Back in December 2021, care homes in Teesside were back in the news for all the wrong reasons when a home in Nunthorpe, near Middlesbrough was rated as inadequate after an inspection by the Care Quality Commission. The full report revealed that the main concerns were around shoddy recruitment practices within the home, which put patients and other staff members at risk.
One of the main revelations from the report from the CQC was that seven members of staff had been allowed to start work in the home before their DBS checks had been received. Staff working in care homes qualify for the most detailed level of check, as they are responsible for providing care to vulnerable adults, who may be elderly or disabled. An enhanced DBS check is not a voluntary extra; it is a legal requirement for a staff member to be disclosed, and the lack of certificates for these members of staff is the main reason why the CQC were so critical of management practices.
Care home staff are allowed to start work without DBS checks in limited circumstances but would have to be supervised at all times by a member of staff who did have a disclosure check. For this reason, most care homes will ask staff to wait until they receive their certificate in the post before starting work.
Although there was no indication that any of the members of the staff found to have started work without their enhanced DBS check had a criminal record, managers have a legal duty to check. Enhanced disclosure checks look at not only recent convictions, but also more distant convictions, cautions and reprimands which might be on someone’s file. In addition to the issues with DBS checks, the CQC also found that the home had not investigated gaps in CVs of the applicants or followed up references in enough detail. Gaps in CVs can worry employers, who may suspect the applicant has something to hide or has even been in prison.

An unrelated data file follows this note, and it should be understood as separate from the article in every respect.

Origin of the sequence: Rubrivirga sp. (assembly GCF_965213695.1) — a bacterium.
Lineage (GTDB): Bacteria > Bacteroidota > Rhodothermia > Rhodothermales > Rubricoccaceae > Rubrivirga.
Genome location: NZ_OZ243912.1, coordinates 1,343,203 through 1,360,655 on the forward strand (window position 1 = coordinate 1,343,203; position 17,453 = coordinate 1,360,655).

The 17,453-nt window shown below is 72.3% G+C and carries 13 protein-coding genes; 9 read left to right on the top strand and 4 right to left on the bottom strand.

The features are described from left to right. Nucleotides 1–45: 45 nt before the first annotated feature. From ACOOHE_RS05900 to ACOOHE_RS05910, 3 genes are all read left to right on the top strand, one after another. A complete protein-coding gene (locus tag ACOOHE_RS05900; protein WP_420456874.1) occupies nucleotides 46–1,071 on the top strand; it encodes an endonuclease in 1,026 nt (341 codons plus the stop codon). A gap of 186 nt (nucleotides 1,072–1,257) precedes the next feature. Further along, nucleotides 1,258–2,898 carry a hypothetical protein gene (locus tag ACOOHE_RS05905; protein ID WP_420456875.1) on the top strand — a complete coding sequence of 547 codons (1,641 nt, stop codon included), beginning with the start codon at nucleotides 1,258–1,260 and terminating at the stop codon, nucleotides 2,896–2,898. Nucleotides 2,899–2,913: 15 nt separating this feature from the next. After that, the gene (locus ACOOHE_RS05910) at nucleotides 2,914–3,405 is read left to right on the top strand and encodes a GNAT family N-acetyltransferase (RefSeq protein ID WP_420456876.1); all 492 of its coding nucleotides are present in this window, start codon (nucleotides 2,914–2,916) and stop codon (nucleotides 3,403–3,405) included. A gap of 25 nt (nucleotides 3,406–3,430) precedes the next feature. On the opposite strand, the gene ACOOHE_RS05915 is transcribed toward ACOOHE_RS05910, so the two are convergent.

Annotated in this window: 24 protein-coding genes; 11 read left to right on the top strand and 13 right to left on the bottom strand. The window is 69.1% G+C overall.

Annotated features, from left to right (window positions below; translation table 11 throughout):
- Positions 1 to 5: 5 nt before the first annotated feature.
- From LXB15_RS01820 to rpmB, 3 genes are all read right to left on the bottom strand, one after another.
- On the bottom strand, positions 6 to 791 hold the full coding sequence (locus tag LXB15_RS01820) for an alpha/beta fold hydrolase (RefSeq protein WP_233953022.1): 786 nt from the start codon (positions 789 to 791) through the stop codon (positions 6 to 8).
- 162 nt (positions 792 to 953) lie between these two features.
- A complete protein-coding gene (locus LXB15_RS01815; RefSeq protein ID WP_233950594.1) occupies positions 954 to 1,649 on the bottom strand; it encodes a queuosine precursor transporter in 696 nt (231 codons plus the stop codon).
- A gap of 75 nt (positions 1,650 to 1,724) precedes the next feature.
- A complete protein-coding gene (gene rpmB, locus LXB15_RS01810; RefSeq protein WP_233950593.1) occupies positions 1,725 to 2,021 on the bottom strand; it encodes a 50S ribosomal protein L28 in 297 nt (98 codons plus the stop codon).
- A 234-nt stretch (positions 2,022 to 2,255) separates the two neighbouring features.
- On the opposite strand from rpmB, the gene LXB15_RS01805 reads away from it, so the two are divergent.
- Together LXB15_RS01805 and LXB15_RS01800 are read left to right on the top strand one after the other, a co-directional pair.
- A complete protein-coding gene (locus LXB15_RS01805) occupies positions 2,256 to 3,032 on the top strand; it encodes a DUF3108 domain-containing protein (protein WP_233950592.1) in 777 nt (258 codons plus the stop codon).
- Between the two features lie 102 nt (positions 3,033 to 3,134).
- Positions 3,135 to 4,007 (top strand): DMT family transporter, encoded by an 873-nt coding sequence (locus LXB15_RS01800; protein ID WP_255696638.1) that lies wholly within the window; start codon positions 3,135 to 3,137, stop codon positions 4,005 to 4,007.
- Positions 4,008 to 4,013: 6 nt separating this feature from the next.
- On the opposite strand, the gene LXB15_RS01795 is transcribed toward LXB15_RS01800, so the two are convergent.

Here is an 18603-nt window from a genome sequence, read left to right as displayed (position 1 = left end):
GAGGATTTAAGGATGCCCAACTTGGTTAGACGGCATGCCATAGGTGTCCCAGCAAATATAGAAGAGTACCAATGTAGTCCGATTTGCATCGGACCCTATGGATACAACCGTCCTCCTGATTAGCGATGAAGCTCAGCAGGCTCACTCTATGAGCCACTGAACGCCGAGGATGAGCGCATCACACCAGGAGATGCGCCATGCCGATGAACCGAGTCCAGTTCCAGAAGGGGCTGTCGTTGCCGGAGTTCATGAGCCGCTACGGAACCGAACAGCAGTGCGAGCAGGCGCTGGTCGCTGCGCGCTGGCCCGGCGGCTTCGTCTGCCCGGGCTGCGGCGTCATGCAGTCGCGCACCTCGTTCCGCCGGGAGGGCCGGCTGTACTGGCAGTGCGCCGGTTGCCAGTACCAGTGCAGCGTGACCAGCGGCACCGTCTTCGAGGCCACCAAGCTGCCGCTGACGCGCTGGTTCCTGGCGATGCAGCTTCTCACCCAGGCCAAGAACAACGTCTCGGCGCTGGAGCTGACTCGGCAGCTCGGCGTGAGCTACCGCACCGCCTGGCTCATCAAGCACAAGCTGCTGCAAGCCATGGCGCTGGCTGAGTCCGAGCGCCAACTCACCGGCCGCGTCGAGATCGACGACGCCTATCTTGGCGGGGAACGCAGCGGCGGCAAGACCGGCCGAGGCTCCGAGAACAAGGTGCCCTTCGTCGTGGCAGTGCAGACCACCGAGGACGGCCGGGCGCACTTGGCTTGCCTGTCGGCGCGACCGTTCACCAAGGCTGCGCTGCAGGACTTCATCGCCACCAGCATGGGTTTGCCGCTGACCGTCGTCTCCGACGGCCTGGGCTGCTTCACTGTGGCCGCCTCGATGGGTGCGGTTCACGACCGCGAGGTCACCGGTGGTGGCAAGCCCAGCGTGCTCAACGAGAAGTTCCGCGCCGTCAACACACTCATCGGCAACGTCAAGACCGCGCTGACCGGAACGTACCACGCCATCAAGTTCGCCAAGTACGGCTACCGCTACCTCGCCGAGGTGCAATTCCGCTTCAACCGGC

The other main issue which caused a failed inspection was concerns over fire safety which had been raised following a routine inspection by the Cleveland Fire Brigade.
After the inspection the CQC dropped the rating of the care home to “inadequate”, giving a clear indication that serious improvements need to be made. Homes in special measures are given clear guidance on the steps which need to be taken to bring the standards up and are inspected frequently to assess progress. Bosses at the home stated that by the time the report came out, they had already started making the required improvements.
CQC ratings are widely used by clients who are looking for residential care either for themselves, or for an elderly relative. The four ratings offered by the CQC are outstanding, good, requires improvement or inadequate. All care homes and similar establishments want to be outstanding or good, as they know this will help reassure existing residents, and attract new residents too.